Me Before You: a plot line review from a disabled perspective 

DISCLAIMER: Now let me just say, I am disabled, however I’m not stupid or arrogant enough to suggest myself as some sort of expert on quadraplegia or any disability really. Not even my own. All I know is my own experience and my own views, so, I’m not telling you how to feel about this film, or the actions/reactions of any of the characters. The worlds full of a variety of wonderful personalities and the great thing about it is we can all form our own unique opinions on things.

Oh, and SPOILERS!

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So! Back in April/May when I first saw the advertisement for this film I decided that I wouldn’t be watching it. For two simple reasons, the first being that I wasn’t at all curious to watch yet another romance story with a glaringly-obvious twist of two mismatched people falling in love ‘against all odds’. The second was quite simply that I didn’t relish the idea of watching a ‘normal’ persons idea of how a romance between a physically impaired person and an AB (able-bodied) plays out.

However, finally I succumbed tonight from a mixture of curiosity and boredom (and yes, that is always my excuse for watching films that I’ve previously sworn off). So, after watching it what did I think? Hmmm, well. Honestly, I kinda hated it, at the same time as thinking it’s pretty sweet.

Okay, now I can feel you all collectively glaring at me and telling me to get off the fence, but you see it’s two-sides of my personality battling it out. There’s the weepy, feminine, ‘I love Sam Claflin, cried at Beaches and collect Tatty Teddies’ part of me that loved it, but then there’s the proud and overtly disabled side of my persona that just found it insulting, patronising and more than a little O.T.T.

Okay so, I get the plot line: AB guy, with world at his feet, is involved in tragic accident, becoming quadralised. His lifestyle takes a massive hit, as does his general health, leading him to want to take his own life, but can love save him?  Eye-rollingly obvious and, yes, sweet, and yes I can hear the stampede of women clambering to watch it. But honestly, I watched it and thought that Will (that’s the male protagonists name) was being ridiculously defeatist!

I understand that constant illness and pain can bring you down (understatement) but personally I felt that there was an awful lot that Will was taking for granted, help and care that a lot of people in similar situations don’t have.

For example, he’s obviously from a very privileged background and so (whilst I don’t think money’s everything, nor that it would necessarily make his mental situation any better) he can afford to make changes in his living area to suit him. He’s also able to afford a PA and special-trained nurse. I can tell you that, in reality, if you’re unable to afford these things you either have to fight the government into submission (this may take several years and even then you may not be successful) or else accept a place in a care home, not necessarily bad, but not what most people would want.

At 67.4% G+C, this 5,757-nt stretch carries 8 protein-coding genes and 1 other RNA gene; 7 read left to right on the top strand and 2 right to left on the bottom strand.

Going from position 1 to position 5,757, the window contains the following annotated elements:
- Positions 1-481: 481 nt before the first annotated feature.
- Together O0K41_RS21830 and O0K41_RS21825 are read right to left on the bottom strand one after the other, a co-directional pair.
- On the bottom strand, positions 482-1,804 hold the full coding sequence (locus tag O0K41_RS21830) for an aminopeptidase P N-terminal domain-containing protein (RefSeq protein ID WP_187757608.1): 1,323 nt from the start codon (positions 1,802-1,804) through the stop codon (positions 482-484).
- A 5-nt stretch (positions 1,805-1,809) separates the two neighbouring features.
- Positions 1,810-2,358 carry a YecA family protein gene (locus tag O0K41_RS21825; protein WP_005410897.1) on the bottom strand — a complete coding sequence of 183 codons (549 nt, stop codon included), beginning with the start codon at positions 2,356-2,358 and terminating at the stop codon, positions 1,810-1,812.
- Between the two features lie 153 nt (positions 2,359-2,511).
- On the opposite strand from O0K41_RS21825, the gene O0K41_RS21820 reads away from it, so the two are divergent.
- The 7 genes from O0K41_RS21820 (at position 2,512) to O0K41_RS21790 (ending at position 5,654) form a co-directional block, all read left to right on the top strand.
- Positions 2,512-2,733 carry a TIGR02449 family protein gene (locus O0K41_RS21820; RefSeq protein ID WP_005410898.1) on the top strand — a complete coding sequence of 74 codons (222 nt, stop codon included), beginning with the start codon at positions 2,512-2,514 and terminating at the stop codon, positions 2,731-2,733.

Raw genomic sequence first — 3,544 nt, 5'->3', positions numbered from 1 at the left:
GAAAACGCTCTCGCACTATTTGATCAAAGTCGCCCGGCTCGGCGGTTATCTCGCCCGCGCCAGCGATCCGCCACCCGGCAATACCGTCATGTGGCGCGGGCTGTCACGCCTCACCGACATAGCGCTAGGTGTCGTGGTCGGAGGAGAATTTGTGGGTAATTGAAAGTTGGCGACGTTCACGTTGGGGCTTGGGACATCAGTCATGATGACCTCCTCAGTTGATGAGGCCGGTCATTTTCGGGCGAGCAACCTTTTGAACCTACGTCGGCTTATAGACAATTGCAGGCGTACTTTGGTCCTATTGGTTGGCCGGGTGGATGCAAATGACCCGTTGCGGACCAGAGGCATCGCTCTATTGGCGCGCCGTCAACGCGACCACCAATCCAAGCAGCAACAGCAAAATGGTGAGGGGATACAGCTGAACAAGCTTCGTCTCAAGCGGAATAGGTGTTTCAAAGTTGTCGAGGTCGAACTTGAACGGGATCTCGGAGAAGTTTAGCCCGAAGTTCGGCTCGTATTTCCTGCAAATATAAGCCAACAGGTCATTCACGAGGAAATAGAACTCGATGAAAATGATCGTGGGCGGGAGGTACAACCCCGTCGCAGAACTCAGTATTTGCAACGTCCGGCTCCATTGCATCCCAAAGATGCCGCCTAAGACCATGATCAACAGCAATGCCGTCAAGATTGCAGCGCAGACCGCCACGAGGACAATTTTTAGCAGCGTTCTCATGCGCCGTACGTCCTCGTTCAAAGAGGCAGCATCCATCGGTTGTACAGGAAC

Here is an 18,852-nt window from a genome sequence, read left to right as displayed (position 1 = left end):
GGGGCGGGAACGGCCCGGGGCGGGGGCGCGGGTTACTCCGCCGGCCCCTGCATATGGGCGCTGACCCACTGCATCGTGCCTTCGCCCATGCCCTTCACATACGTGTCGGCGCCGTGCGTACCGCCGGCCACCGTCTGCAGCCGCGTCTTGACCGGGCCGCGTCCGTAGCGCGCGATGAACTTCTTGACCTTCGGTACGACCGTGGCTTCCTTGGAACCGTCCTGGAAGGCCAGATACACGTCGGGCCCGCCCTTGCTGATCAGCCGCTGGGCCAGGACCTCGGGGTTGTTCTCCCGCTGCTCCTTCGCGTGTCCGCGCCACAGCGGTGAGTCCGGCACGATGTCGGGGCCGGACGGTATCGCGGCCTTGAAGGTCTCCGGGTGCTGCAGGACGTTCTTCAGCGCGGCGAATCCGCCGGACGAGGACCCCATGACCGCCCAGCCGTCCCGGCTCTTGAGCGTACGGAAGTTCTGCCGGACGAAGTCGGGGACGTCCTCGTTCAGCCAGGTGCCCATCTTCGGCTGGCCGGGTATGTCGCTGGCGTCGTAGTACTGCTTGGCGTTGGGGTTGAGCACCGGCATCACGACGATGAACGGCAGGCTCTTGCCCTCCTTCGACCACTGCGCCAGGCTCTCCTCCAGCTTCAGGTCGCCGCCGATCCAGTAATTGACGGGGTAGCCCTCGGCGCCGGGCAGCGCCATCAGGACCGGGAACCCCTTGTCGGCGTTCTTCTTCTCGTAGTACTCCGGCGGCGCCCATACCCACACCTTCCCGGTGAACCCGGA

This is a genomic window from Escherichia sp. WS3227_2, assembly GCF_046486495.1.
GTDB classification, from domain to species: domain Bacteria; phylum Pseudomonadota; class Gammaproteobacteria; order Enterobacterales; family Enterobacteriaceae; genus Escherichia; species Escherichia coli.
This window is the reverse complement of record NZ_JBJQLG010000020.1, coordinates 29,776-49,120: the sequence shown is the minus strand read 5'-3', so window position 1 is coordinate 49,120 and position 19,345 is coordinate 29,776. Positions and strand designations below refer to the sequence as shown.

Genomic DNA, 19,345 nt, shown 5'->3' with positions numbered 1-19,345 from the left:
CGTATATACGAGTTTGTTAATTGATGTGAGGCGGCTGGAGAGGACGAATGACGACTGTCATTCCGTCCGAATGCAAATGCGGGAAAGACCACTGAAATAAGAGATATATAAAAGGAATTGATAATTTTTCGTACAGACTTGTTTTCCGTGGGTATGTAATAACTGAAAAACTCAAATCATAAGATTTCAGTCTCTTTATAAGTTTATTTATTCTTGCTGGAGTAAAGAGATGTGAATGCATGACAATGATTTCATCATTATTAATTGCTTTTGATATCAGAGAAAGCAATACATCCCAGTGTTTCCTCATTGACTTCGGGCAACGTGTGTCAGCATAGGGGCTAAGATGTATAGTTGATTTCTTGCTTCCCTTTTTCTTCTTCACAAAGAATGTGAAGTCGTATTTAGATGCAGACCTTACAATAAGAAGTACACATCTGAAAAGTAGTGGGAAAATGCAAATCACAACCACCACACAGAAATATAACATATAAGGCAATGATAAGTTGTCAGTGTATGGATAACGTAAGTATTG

Will was incredibly lucky that he had the ability to remain living at home with the correct health channels in place! Also that he had family and friends around him who cared!

For the first 20-odd minutes of the film Will was nothing but rude to Louisa (female protagonist), his parents, the other carer and whoever else tried to engage with him. Now I realise he’s been put in a terrible situation, but seriously! There’s a film that I really like about wheelchair users, called ‘Inside I’m Dancing’ and after one of the main characters acts particularly roguish, his carer reminds him that just because he’s in a wheelchair doesn’t give him the right to act like a tosser. Basically I felt Will could have done with a similar talking to (the slightly peeved few sentences he got from Louisa midway through didn’t count).

But I think the worst thing for me was the impression that we (the audience) got the whole way through, that Will was giving up! Now some people would argue that, in the same situation they’d probably do the same, and that, as I’m not in the situation I should just keep quiet. Fair enough if that’s your viewpoint but, regardless, I still wholeheartedly disagree with Will and his decision. I know that it’s his decision ultimately, but I honestly believe that he was simply being stubborn and so refused to accept the situation that he suddenly found himself in, preferring to give up before he’d really given it a fair shot.

That’s not a fair representation of the attitude of most disabled people toward their disability!

What’s the audience meant to take from that? ‘Living as a quads too difficult so you may as well top yourself’, GET LOST! Now, I’m not quadriplegic, but I know what it’s like to live with a severe illness, and to take ridiculous amounts of medications and suffer with intermittent pain, yada, yada… I DO NOT want to kill myself, nor do I want anyone to feel sorry for me. I lead a full and happy life, but with challenges. So what’s wrong with that?!

I guess my problem with this film is simply that I resent the inference that a challenging life is somehow less worthwhile, especially as I know so many people who show grace and valor when faced with situations considerably more grim than Will’s.

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